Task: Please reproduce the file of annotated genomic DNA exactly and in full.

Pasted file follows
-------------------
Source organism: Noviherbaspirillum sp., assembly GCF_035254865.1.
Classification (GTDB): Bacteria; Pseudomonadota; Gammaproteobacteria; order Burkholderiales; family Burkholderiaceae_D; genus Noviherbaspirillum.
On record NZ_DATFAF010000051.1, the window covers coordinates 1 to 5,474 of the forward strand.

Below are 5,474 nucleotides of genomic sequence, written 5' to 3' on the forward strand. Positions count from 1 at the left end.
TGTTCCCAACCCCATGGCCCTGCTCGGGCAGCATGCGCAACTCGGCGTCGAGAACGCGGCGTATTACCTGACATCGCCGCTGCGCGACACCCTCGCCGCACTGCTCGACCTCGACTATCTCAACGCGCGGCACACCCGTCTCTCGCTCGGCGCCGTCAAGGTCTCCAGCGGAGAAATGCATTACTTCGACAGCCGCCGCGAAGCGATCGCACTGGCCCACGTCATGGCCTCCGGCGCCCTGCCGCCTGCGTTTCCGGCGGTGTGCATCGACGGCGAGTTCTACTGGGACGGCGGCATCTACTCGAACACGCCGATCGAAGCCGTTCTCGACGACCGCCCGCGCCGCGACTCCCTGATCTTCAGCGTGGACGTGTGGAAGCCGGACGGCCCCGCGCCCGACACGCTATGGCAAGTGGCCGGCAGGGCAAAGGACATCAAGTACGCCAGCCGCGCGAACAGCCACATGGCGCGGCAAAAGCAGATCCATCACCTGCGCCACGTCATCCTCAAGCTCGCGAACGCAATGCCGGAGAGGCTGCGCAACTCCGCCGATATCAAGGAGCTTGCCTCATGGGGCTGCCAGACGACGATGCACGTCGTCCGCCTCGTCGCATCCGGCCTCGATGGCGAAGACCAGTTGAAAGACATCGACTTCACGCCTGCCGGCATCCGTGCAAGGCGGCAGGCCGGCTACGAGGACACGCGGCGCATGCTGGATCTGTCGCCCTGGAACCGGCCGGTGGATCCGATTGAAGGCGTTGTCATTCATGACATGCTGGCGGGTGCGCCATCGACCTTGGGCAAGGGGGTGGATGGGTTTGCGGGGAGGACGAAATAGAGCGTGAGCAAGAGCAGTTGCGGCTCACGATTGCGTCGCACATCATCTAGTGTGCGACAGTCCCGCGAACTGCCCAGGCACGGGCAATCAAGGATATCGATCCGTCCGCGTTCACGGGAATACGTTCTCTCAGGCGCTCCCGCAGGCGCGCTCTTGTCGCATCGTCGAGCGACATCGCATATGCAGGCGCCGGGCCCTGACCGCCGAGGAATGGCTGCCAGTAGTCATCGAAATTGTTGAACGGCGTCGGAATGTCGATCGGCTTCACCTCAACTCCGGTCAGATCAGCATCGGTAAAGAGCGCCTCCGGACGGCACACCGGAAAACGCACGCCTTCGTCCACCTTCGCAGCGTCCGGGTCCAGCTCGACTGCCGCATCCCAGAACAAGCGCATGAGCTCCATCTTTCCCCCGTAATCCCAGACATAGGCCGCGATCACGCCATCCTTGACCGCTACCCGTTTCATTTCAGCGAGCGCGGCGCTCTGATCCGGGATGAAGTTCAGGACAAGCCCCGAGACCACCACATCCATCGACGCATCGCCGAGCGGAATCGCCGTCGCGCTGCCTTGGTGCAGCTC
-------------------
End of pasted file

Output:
Source organism: Noviherbaspirillum sp., assembly GCF_035254865.1.
Classification (GTDB): Bacteria; Pseudomonadota; Gammaproteobacteria; order Burkholderiales; family Burkholderiaceae_D; genus Noviherbaspirillum.
On record NZ_DATFAF010000051.1, the window covers coordinates 1 to 5,474 of the forward strand.

Below are 5,474 nucleotides of genomic sequence, written 5' to 3' on the forward strand. Positions count from 1 at the left end.
TGTTCCCAACCCCATGGCCCTGCTCGGGCAGCATGCGCAACTCGGCGTCGAGAACGCGGCGTATTACCTGACATCGCCGCTGCGCGACACCCTCGCCGCACTGCTCGACCTCGACTATCTCAACGCGCGGCACACCCGTCTCTCGCTCGGCGCCGTCAAGGTCTCCAGCGGAGAAATGCATTACTTCGACAGCCGCCGCGAAGCGATCGCACTGGCCCACGTCATGGCCTCCGGCGCCCTGCCGCCTGCGTTTCCGGCGGTGTGCATCGACGGCGAGTTCTACTGGGACGGCGGCATCTACTCGAACACGCCGATCGAAGCCGTTCTCGACGACCGCCCGCGCCGCGACTCCCTGATCTTCAGCGTGGACGTGTGGAAGCCGGACGGCCCCGCGCCCGACACGCTATGGCAAGTGGCCGGCAGGGCAAAGGACATCAAGTACGCCAGCCGCGCGAACAGCCACATGGCGCGGCAAAAGCAGATCCATCACCTGCGCCACGTCATCCTCAAGCTCGCGAACGCAATGCCGGAGAGGCTGCGCAACTCCGCCGATATCAAGGAGCTTGCCTCATGGGGCTGCCAGACGACGATGCACGTCGTCCGCCTCGTCGCATCCGGCCTCGATGGCGAAGACCAGTTGAAAGACATCGACTTCACGCCTGCCGGCATCCGTGCAAGGCGGCAGGCCGGCTACGAGGACACGCGGCGCATGCTGGATCTGTCGCCCTGGAACCGGCCGGTGGATCCGATTGAAGGCGTTGTCATTCATGACATGCTGGCGGGTGCGCCATCGACCTTGGGCAAGGGGGTGGATGGGTTTGCGGGGAGGACGAAATAGAGCGTGAGCAAGAGCAGTTGCGGCTCACGATTGCGTCGCACATCATCTAGTGTGCGACAGTCCCGCGAACTGCCCAGGCACGGGCAATCAAGGATATCGATCCGTCCGCGTTCACGGGAATACGTTCTCTCAGGCGCTCCCGCAGGCGCGCTCTTGTCGCATCGTCGAGCGACATCGCATATGCAGGCGCCGGGCCCTGACCGCCGAGGAATGGCTGCCAGTAGTCATCGAAATTGTTGAACGGCGTCGGAATGTCGATCGGCTTCACCTCAACTCCGGTCAGATCAGCATCGGTAAAGAGCGCCTCCGGACGGCACACCGGAAAACGCACGCCTTCGTCCACCTTCGCAGCGTCCGGGTCCAGCTCGACTGCCGCATCCCAGAACAAGCGCATGAGCTCCATCTTTCCCCCGTAATCCCAGACATAGGCCGCGATCACGCCATCCTTGACCGCTACCCGTTTCATTTCAGCGAGCGCGGCGCTCTGATCCGGGATGAAGTTCAGGACAAGCCCCGAGACCACCACATCCATCGACGCATCGCCGAGCGGAATCGCCGTCGCGCTGCCTTGGTGCAGCTC